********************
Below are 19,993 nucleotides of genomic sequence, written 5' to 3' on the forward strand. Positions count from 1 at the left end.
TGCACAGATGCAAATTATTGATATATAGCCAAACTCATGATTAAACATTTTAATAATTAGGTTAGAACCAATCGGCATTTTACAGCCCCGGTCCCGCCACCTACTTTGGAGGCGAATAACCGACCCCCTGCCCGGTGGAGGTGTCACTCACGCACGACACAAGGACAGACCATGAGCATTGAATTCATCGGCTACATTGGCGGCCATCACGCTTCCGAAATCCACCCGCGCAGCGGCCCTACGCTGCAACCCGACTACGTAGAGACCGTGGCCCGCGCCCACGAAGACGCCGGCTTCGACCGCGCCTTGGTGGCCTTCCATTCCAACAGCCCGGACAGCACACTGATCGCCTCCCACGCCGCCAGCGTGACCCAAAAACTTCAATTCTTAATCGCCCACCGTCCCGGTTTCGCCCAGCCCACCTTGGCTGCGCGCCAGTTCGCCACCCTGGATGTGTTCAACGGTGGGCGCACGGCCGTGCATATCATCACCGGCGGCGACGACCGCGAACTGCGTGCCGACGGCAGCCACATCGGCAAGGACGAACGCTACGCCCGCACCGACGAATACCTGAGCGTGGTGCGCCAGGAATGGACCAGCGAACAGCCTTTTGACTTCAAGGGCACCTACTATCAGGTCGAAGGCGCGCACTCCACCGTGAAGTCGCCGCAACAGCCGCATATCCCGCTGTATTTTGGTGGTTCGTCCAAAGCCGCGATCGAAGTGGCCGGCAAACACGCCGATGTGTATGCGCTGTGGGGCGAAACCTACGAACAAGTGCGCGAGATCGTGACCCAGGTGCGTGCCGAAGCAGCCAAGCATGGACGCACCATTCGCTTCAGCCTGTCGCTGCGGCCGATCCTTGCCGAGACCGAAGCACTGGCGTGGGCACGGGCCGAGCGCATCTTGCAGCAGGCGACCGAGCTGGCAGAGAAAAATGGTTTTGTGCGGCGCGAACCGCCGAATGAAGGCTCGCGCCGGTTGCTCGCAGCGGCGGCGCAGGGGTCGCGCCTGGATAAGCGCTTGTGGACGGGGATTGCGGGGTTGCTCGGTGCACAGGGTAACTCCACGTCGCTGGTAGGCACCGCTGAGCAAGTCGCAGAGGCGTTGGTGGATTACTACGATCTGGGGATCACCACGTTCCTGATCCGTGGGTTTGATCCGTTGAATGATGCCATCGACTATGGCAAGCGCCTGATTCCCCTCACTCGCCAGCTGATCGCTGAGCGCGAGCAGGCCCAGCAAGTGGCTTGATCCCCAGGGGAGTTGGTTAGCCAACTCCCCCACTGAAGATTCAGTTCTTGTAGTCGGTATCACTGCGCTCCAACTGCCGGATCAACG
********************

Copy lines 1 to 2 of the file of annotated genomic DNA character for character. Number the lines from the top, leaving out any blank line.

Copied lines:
Below are 19,993 nucleotides of genomic sequence, written 5' to 3' on the forward strand. Positions count from 1 at the left end.
TGCACAGATGCAAATTATTGATATATAGCCAAACTCATGATTAAACATTTTAATAATTAGGTTAGAACCAATCGGCATTTTACAGCCCCGGTCCCGCCACCTACTTTGGAGGCGAATAACCGACCCCCTGCCCGGTGGAGGTGTCACTCACGCACGACACAAGGACAGACCATGAGCATTGAATTCATCGGCTACATTGGCGGCCATCACGCTTCCGAAATCCACCCGCGCAGCGGCCCTACGCTGCAACCCGACTACGTAGAGACCGTGGCCCGCGCCCACGAAGACGCCGGCTTCGACCGCGCCTTGGTGGCCTTCCATTCCAACAGCCCGGACAGCACACTGATCGCCTCCCACGCCGCCAGCGTGACCCAAAAACTTCAATTCTTAATCGCCCACCGTCCCGGTTTCGCCCAGCCCACCTTGGCTGCGCGCCAGTTCGCCACCCTGGATGTGTTCAACGGTGGGCGCACGGCCGTGCATATCATCACCGGCGGCGACGACCGCGAACTGCGTGCCGACGGCAGCCACATCGGCAAGGACGAACGCTACGCCCGCACCGACGAATACCTGAGCGTGGTGCGCCAGGAATGGACCAGCGAACAGCCTTTTGACTTCAAGGGCACCTACTATCAGGTCGAAGGCGCGCACTCCACCGTGAAGTCGCCGCAACAGCCGCATATCCCGCTGTATTTTGGTGGTTCGTCCAAAGCCGCGATCGAAGTGGCCGGCAAACACGCCGATGTGTATGCGCTGTGGGGCGAAACCTACGAACAAGTGCGCGAGATCGTGACCCAGGTGCGTGCCGAAGCAGCCAAGCATGGACGCACCATTCGCTTCAGCCTGTCGCTGCGGCCGATCCTTGCCGAGACCGAAGCACTGGCGTGGGCACGGGCCGAGCGCATCTTGCAGCAGGCGACCGAGCTGGCAGAGAAAAATGGTTTTGTGCGGCGCGAACCGCCGAATGAAGGCTCGCGCCGGTTGCTCGCAGCGGCGGCGCAGGGGTCGCGCCTGGATAAGCGCTTGTGGACGGGGATTGCGGGGTTGCTCGGTGCACAGGGTAACTCCACGTCGCTGGTAGGCACCGCTGAGCAAGTCGCAGAGGCGTTGGTGGATTACTACGATCTGGGGATCACCACGTTCCTGATCCGTGGGTTTGATCCGTTGAATGATGCCATCGACTATGGCAAGCGCCTGATTCCCCTCACTCGCCAGCTGATCGCTGAGCGCGAGCAGGCCCAGCAAGTGGCTTGATCCCCAGGGGAGTTGGTTAGCCAACTCCCCCACTGAAGATTCAGTTCTTGTAGTCGGTATCACTGCGCTCCAACTGCCGGATCAACG